No relation to golf's Tony, Julia Jacklin is an Australian singer songwriter who has quit her job in an essential oils factory in order to concentrate on her music career. Despite the Jenny Hval-ish sleeve art this is a much more traditional fayre the kind of gentle rolling alt folk that might appeal to fans of Neko Case and Angel Olsen.
Vinyl LP £20.49 TRANS244X
LP on Trangressive.
- Shipping cost: £3.35 ?
- Includes download code
- Only 1 copy left (1 person has this in their cart)
CD £9.99 TRANS244CD
Digipak CD on Transgressive.
- Shipping cost: £1.05 ?
The year’s most photoshoppable album cover goes with a pretty great record, actually, don’t you know. Julia Jacklin just knows. She knows how to make good, lilting, twanging, feeling songs, how to make soft rock sound big and significant, through melodies and melancholy and the occasional out-of-line climax. If it was my turn to photoshop that album cover, I’d put me in the armchair next to Jacklin, crying and clapping.
What are the influences? I can’t say I’m sure, but they’re worn on the sleeves: this record is one of those infinitely cosy rock records where the production is widened in scope just so that each instrument can feel more cushioning: the basslines are warm and toasty, like the ones on an Angel Olsen record, while the traced-paper guitar riffs sound like cold weather happening outside, a la some of the goings-on of recent Hamilton Leithauser + Rostam tunes. It’s traditional sound makes for that kind of record: sad and reflective, but very much taking a winter holiday.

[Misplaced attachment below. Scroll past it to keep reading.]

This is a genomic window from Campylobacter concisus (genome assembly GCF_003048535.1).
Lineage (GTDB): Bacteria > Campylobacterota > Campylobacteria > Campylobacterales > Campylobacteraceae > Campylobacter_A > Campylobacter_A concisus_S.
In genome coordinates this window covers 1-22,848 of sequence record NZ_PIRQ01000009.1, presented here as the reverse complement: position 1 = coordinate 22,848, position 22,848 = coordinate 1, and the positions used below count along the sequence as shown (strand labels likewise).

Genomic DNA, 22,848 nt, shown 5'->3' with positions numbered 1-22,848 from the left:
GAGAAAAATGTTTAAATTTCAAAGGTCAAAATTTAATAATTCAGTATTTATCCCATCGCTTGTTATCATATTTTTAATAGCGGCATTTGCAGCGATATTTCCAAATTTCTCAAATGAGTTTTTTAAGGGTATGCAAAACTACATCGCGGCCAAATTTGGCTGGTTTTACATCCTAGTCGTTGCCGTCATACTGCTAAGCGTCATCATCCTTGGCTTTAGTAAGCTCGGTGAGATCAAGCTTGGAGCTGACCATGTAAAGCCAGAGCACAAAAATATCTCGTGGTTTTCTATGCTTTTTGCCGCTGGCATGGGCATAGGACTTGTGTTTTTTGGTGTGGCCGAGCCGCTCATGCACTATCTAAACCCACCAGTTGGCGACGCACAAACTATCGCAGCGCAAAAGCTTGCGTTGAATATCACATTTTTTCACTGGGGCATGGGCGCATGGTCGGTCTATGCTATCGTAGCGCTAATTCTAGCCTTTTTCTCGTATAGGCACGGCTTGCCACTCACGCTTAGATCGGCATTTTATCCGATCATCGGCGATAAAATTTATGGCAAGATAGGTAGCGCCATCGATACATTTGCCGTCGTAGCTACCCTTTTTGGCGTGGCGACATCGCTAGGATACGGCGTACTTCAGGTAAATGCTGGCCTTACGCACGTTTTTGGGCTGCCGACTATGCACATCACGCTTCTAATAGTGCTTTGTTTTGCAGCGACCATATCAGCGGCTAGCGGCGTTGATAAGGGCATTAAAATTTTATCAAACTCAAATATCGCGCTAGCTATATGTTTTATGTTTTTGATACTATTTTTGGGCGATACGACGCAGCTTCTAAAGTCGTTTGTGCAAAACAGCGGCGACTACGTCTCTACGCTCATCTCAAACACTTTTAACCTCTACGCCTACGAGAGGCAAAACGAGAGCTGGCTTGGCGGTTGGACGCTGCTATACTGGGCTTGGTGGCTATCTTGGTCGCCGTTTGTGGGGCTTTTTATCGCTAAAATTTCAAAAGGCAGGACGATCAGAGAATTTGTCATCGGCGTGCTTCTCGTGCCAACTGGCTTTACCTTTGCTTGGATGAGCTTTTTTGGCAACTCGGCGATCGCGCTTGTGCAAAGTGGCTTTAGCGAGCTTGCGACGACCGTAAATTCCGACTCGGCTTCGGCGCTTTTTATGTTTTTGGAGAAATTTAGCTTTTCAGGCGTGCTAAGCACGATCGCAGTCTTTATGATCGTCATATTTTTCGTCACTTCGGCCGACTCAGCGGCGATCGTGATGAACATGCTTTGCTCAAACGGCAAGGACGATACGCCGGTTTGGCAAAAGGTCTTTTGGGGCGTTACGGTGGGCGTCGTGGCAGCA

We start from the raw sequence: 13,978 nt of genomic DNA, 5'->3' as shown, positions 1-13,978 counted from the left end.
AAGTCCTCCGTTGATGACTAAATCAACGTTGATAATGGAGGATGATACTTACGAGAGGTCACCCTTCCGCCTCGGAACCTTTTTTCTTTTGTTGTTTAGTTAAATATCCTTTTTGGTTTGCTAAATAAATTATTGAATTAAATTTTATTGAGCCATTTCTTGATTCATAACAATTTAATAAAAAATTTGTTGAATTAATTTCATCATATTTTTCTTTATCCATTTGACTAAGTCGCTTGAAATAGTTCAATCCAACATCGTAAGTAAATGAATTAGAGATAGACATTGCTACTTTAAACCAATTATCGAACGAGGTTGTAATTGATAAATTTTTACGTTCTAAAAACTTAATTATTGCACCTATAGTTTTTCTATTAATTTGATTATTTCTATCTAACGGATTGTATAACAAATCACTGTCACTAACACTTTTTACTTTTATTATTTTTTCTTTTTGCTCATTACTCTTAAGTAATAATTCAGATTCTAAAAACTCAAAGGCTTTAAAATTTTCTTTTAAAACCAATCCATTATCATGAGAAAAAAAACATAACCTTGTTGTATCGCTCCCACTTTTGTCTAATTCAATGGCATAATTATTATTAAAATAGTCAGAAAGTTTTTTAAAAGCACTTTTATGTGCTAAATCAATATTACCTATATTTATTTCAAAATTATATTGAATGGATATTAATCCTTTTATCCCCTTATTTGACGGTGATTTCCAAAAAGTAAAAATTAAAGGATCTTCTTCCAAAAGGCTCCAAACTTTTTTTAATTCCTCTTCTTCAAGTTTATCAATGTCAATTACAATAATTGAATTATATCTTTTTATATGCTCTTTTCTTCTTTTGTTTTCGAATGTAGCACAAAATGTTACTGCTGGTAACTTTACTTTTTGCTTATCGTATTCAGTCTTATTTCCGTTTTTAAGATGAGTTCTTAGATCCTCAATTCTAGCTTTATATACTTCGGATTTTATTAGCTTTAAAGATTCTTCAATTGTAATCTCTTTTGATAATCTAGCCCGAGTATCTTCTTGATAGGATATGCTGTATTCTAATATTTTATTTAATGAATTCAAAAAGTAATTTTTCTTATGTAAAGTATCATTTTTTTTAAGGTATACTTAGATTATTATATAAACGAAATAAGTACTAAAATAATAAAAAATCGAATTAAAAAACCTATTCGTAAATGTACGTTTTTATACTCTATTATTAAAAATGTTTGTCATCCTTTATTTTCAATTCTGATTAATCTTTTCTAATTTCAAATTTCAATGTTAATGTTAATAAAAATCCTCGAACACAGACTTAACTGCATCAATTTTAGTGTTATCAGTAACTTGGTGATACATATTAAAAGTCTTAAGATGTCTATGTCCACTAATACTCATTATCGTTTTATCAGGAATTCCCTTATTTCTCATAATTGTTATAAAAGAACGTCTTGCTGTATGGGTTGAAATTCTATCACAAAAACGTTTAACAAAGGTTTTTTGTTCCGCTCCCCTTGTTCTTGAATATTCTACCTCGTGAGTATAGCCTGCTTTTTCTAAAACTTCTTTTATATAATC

There are moments where Jacklin channels a punkier element, offsetting the archaic and sparse folk rock with guitars that aggress and digress, as heavy-handed with the distortion and fullness as a John Congleton-produced record on the other side of the world. On the flip, Jacklin often leaves it all to bare minimum, as on the picked “Coming of Age” and its electric counterpart, “Elizabeth”, which grows from Buckley-emptied strums to a Sharon Van Etten rock show. For the most part, though, it’s the middle ground -- the bits where Jacklin’s just making conventional rock music light on arrangements but heavy on heart -- where the earth gets scorched the best.
YOUR RECENTLY VIEWED ITEMS
- Don’t Let The Kids Win by Julia Jacklin
What the artist or label has to say for themselves. Read more.